Cross-functional Integration

RPA: Is the ‘Proof of Concept’ Not Scaling Fast?

A ‘Proof of Concept’ (PoC) is the customary way to estimate the efficacy of a technology before adoption. In the past five years, RPA has established a promising image. Most organizations use a common route to perform an initial PoC to see that RPA delivers on its promise. The bots created so far are mere prototypes as they are not actively used in the organization.

In this article at Forbes India, Praveen Kombial raises concern over the gradual drop in the levels of RPA initiatives. He says that the PoC of RPA does not seem to scale as fast as it should be and even its value realization seems slow.

Key Issue

The major setback in the scalability of the bots includes limited efforts from the development teams to diagnose and outline the prospects of automation. The author backs his statement by sharing some personal experiences and discussions in the international financial services.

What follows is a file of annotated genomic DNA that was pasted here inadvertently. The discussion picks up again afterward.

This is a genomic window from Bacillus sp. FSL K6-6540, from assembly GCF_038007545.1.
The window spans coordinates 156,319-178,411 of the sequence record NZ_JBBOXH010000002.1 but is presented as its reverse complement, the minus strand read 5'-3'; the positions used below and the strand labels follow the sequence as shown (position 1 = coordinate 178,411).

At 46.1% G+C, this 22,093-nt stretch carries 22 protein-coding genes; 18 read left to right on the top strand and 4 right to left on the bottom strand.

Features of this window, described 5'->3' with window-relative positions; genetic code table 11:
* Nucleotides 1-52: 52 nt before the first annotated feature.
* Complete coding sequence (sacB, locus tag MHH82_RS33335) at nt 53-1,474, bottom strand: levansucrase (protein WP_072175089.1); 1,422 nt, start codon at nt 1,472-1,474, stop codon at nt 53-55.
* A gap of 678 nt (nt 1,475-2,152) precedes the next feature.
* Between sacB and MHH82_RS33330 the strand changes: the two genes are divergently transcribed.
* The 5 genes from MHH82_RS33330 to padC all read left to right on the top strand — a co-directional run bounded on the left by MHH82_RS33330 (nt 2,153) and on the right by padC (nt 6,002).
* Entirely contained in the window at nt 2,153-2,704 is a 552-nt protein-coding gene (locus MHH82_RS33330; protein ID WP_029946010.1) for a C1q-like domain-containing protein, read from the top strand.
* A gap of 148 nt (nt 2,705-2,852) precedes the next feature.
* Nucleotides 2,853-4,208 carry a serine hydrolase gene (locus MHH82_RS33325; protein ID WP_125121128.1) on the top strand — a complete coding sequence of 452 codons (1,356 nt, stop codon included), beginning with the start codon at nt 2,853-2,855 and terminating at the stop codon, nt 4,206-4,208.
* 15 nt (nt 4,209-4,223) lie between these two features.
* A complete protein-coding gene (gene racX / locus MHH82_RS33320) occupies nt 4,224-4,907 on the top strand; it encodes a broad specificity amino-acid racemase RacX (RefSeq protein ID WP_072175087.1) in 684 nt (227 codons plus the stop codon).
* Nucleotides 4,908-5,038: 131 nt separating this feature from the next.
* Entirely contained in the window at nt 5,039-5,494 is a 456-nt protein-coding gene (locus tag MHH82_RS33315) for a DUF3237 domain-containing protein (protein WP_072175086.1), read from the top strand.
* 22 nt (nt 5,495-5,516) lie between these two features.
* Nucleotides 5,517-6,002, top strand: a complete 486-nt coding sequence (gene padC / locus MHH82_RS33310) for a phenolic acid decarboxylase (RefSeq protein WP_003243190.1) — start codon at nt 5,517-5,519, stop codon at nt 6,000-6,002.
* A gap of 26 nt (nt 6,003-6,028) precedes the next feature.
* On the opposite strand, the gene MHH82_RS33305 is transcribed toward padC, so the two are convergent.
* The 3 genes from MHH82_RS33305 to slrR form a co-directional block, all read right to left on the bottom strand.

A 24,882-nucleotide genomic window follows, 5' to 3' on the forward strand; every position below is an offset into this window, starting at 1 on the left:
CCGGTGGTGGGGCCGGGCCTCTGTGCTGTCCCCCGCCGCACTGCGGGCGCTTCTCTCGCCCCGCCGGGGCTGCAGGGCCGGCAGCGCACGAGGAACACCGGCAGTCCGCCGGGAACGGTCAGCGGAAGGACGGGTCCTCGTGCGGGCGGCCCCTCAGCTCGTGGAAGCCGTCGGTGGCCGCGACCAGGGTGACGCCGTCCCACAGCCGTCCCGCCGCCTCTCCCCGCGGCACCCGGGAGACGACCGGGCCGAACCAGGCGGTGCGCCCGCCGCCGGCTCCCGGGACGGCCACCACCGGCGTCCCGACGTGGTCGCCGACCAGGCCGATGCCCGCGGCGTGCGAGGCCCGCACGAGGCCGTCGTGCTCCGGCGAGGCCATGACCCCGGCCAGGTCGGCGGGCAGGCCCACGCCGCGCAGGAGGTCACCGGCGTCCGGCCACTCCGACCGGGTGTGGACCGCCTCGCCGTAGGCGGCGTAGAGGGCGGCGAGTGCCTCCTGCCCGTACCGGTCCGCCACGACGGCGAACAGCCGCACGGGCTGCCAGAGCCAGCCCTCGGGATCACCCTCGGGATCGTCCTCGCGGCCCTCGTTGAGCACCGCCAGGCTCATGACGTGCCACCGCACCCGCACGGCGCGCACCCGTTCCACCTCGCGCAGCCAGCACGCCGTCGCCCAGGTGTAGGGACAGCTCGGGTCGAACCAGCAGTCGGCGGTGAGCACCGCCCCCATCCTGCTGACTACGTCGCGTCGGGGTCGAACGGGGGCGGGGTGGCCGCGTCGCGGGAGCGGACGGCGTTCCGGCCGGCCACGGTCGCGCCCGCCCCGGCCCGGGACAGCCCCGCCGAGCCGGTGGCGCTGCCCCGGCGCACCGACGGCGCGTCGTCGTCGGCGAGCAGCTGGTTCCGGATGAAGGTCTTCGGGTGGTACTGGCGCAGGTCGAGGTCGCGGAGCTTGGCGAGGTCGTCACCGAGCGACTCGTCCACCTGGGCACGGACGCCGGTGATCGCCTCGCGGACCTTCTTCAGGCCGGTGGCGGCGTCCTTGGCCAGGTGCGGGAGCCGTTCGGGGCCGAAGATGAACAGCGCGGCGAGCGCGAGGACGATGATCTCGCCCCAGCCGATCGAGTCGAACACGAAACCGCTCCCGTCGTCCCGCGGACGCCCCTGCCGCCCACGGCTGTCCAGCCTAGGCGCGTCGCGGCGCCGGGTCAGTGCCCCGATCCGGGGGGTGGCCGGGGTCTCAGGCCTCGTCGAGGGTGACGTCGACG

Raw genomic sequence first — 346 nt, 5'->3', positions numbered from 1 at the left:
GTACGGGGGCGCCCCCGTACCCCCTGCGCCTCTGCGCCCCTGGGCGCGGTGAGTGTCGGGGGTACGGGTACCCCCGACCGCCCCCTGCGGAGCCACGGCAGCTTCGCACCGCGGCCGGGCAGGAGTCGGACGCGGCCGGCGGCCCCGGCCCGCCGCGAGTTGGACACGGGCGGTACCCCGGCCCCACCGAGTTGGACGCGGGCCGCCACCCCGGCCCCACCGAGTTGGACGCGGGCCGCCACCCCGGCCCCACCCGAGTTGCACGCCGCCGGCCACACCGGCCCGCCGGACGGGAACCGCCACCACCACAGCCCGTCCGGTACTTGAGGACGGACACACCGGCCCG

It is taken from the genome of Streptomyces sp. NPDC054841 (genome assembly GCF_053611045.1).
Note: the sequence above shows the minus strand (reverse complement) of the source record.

Quoting instance of a global bank, Kombial states that even though automation gave a good productivity lift to the bank’s payment business, yet it did not extend any major benefit to its corporate customers unless they redesigned it. He says, the PoC must focus on quick fixes to succeed and must derive maximum value.


Even though numerous developers claim to offer tools for faster processing, yet only a user interface (UI) based automation solution will not provide end result. Here, the author shares another instance of a US-based mortgage business where Infosys did an extensive work to address their compliance needs for a paper-driven venture.

Even though all the documents were digitized, still, they needed extraction engines supported by machine learning and a deep knowledge of the domain to address their core needs. So, an OCR engine, a workflow, a machine learning engine, and UI automation should work together.

Future Endeavors

Whatever circumstances appear, RPA is the initial stage of a transformation that will influence AI to address business issues and needs. The author suggests initiating meaningful approach that focuses on costs, business improvement metrics, and best possible customer experience. To read the original article, click on the following link:

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